How do you create a great website design that is attractive, usable, and converts visitors to attendees? Lets look at how some other successful conferences manage that. This is part two, in our Conference Websites Basics series.
#1. Clean and Clear
Less is more in conference website design. You want your message to be read, not merely to exist. Here are some examples of clean and clear conference websites:
- Twitter’s Chirp conference has an artsy, hand-drawn feel, but that doesn’t get in the way with presenting information clearly.
- IXDA gets the basics right and changes their home page message according to what’s relevant right now.
- User conferences, like Webtrends Engage, have an easier time because everyone knows what the conference is about. Webtrends sees that as an opportunity to focus on customer engagement.
#2 Simplified Navigation
Navigation tabs should present a small amount of clearly organized information, but some conferences feel like the navigation should include links to every conceivable bit of information. Here are examples of how to simplify and organize your navigation:
- TED boils their navigation down to just three elements.
- Google IO cuts down on the number of web pages by answering most questions in a FAQ.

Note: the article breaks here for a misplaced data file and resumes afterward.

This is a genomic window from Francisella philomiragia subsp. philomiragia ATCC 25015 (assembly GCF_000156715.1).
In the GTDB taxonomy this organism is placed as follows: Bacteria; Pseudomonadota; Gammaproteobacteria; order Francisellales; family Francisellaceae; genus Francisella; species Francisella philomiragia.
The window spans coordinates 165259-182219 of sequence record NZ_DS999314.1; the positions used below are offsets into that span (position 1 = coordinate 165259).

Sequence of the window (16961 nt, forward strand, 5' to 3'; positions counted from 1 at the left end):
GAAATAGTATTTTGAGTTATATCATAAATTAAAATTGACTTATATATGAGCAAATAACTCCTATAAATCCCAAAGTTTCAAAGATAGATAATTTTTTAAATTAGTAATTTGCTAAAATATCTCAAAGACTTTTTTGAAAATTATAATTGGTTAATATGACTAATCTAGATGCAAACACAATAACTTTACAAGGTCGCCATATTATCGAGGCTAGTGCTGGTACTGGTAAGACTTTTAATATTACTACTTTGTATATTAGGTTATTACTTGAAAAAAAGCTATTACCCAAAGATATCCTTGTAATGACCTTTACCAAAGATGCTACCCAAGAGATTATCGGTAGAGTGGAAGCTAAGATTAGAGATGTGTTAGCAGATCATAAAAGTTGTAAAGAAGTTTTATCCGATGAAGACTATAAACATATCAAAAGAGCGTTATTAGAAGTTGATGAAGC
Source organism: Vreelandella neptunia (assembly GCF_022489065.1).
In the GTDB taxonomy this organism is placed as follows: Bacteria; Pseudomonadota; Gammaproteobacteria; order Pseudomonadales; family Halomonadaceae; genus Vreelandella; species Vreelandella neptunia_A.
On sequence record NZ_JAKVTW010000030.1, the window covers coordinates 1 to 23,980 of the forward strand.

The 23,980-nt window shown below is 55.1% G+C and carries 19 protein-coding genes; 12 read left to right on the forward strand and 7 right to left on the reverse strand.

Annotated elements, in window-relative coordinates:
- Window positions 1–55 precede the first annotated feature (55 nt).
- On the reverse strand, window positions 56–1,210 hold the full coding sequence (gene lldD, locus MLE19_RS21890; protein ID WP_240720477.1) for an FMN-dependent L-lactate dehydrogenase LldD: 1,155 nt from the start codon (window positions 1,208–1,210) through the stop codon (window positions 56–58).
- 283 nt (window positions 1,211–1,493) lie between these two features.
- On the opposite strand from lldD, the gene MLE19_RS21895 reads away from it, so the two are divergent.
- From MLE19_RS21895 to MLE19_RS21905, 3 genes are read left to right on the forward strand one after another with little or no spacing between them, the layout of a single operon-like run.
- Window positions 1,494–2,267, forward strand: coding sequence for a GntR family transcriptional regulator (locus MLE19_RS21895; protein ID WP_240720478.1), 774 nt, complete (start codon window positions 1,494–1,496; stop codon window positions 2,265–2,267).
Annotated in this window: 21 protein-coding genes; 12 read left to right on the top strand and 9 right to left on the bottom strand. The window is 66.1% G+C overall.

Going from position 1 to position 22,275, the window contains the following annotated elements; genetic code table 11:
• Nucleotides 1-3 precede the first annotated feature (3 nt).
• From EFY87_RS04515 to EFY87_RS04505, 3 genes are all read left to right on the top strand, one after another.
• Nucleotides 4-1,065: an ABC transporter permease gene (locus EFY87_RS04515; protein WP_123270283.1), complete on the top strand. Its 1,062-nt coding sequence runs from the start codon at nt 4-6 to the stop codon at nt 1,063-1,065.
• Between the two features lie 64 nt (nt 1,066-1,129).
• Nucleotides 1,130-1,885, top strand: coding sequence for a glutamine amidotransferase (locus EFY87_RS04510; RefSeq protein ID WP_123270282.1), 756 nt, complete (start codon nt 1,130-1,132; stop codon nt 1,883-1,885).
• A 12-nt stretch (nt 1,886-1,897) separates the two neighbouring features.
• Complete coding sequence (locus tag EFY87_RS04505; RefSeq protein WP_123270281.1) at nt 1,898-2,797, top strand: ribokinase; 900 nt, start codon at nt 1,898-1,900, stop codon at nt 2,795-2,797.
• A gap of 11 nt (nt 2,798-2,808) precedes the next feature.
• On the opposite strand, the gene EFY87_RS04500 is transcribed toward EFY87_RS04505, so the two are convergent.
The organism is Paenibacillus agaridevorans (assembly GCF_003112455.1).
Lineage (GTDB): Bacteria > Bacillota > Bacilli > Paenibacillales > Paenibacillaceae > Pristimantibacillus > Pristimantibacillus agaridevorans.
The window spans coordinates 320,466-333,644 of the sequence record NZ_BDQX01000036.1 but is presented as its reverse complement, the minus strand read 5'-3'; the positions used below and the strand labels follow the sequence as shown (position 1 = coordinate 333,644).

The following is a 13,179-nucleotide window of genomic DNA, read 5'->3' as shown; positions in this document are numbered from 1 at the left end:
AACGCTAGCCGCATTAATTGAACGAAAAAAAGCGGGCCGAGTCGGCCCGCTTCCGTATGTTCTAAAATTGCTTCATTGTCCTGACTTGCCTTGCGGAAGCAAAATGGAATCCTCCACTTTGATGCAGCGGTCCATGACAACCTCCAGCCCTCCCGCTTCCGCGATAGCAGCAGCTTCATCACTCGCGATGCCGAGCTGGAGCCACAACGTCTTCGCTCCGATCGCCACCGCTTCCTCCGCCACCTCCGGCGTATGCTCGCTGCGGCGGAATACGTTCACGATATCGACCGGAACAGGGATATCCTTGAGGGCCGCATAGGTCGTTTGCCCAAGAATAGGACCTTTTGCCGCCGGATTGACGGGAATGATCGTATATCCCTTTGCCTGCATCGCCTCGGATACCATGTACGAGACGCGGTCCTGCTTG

- CES tries to make up for too many navigation options (45 items in the tabs and sub-tabs) by having a sidebar for each type of attendee (press, attendee, exhbitor).
- SIGGRAPH organizes all of their navigation by audience. That way if you’re an attendee you don’t ever have to see the clutter that’s for exhibitors.
- Anime Expo has 97 navigation items, but at least they read, usability expert, Jacob Neilsen’s article on mega drop downs as a very usable way to handle complex navigation hierarchies.
#3. Value Proposition
What is the number one thing you want people to notice on your website? Does it stand out against the noise of everything else you’re saying? Here’s how other conferences communicate their top goal: letting potential attendees know why they should attend.
- RailsConf uses their banner area to sell the event by listing their top speakers.
- Microsoft PDC puts their full agenda on their home page–their agenda is their sales pitch
- Social Media World pairs company logo with speakers and makes a compelling case that they cover news from all important companies in their industry.